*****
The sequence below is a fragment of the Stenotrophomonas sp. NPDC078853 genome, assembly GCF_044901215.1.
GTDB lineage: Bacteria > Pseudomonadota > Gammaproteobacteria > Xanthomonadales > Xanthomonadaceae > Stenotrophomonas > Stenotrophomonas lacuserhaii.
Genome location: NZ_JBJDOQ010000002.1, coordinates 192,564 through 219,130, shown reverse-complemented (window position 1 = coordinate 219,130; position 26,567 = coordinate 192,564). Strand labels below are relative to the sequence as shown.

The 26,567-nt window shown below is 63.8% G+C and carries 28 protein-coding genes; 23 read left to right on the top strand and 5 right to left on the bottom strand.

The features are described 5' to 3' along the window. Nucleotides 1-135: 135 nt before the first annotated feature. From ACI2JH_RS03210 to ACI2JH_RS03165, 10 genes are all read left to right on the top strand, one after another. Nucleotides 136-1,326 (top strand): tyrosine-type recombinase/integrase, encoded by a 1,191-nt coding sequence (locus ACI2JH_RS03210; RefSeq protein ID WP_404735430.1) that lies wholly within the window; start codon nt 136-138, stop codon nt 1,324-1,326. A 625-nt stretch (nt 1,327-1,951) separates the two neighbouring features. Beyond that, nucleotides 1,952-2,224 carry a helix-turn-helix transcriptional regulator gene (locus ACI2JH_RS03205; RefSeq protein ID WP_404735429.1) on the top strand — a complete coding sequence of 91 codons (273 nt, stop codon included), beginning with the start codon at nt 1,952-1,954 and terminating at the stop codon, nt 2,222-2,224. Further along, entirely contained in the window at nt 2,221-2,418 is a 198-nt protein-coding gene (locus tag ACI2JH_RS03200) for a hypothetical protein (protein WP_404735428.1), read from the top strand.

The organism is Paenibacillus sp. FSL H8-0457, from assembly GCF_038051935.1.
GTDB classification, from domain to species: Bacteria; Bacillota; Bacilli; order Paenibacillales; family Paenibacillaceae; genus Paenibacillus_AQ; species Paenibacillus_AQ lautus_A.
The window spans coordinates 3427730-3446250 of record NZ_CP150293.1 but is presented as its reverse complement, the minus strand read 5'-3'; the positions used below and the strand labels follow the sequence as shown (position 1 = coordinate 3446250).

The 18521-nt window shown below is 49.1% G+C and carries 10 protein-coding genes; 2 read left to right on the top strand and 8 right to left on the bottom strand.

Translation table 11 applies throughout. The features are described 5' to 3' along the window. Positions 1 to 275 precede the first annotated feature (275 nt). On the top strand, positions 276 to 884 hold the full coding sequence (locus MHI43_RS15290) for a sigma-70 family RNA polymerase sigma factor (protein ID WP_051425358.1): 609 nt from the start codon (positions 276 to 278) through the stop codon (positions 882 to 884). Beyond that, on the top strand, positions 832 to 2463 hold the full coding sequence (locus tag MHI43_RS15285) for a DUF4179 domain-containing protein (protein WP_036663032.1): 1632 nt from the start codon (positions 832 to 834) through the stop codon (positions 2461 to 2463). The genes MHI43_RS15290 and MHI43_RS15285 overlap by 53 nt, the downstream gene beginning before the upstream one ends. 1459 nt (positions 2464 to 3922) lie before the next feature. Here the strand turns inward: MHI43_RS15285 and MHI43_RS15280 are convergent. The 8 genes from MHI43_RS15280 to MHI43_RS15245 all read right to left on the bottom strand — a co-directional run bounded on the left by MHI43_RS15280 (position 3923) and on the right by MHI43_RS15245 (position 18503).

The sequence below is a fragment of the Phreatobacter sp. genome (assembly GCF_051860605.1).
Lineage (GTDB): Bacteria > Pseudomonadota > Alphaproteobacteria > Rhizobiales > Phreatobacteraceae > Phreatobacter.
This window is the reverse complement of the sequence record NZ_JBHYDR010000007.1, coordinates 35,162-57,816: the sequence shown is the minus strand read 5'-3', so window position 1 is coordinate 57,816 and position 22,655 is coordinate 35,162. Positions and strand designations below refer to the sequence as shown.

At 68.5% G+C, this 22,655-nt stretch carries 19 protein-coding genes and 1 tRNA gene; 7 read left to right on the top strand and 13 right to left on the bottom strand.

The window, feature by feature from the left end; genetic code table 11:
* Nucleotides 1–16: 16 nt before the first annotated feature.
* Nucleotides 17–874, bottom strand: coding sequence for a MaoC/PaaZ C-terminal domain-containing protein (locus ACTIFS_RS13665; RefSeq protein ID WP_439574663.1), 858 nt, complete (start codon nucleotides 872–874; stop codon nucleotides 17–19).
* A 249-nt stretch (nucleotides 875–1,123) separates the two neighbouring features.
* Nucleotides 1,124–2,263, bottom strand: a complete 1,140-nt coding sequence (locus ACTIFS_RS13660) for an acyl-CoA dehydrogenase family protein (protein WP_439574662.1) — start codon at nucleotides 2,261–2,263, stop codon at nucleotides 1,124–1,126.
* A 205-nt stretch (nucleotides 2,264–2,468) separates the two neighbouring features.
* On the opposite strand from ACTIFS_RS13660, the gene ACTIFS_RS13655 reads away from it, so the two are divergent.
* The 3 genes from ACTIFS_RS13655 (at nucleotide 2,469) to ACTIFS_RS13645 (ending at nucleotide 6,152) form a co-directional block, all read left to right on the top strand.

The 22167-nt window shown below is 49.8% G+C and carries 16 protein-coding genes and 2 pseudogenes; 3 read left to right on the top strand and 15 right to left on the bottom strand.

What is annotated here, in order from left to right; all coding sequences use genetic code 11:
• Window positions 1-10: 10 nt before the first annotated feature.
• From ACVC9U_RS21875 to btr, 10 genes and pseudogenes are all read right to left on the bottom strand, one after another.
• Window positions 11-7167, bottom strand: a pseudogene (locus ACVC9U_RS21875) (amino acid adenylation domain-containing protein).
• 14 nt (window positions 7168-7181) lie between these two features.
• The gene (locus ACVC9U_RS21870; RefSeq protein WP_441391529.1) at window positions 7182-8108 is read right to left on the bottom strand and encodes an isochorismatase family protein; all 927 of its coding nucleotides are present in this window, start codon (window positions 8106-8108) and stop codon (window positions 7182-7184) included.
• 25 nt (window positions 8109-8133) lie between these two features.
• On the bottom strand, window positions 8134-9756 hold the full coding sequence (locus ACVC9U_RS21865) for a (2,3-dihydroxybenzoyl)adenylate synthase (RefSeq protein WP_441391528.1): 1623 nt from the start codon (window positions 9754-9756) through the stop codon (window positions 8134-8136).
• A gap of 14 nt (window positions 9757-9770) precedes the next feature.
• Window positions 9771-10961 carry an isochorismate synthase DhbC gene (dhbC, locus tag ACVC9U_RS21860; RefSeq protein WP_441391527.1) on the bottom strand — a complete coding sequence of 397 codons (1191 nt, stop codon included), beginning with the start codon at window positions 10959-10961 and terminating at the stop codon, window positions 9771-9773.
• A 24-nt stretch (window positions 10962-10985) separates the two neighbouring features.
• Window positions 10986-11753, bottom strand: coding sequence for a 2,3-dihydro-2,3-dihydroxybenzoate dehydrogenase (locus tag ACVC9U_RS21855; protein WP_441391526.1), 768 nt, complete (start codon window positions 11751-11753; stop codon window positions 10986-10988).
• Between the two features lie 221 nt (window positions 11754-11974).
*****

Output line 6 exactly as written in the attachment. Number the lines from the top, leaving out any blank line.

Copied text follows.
The organism is Paenibacillus sp. FSL H8-0457, from assembly GCF_038051935.1.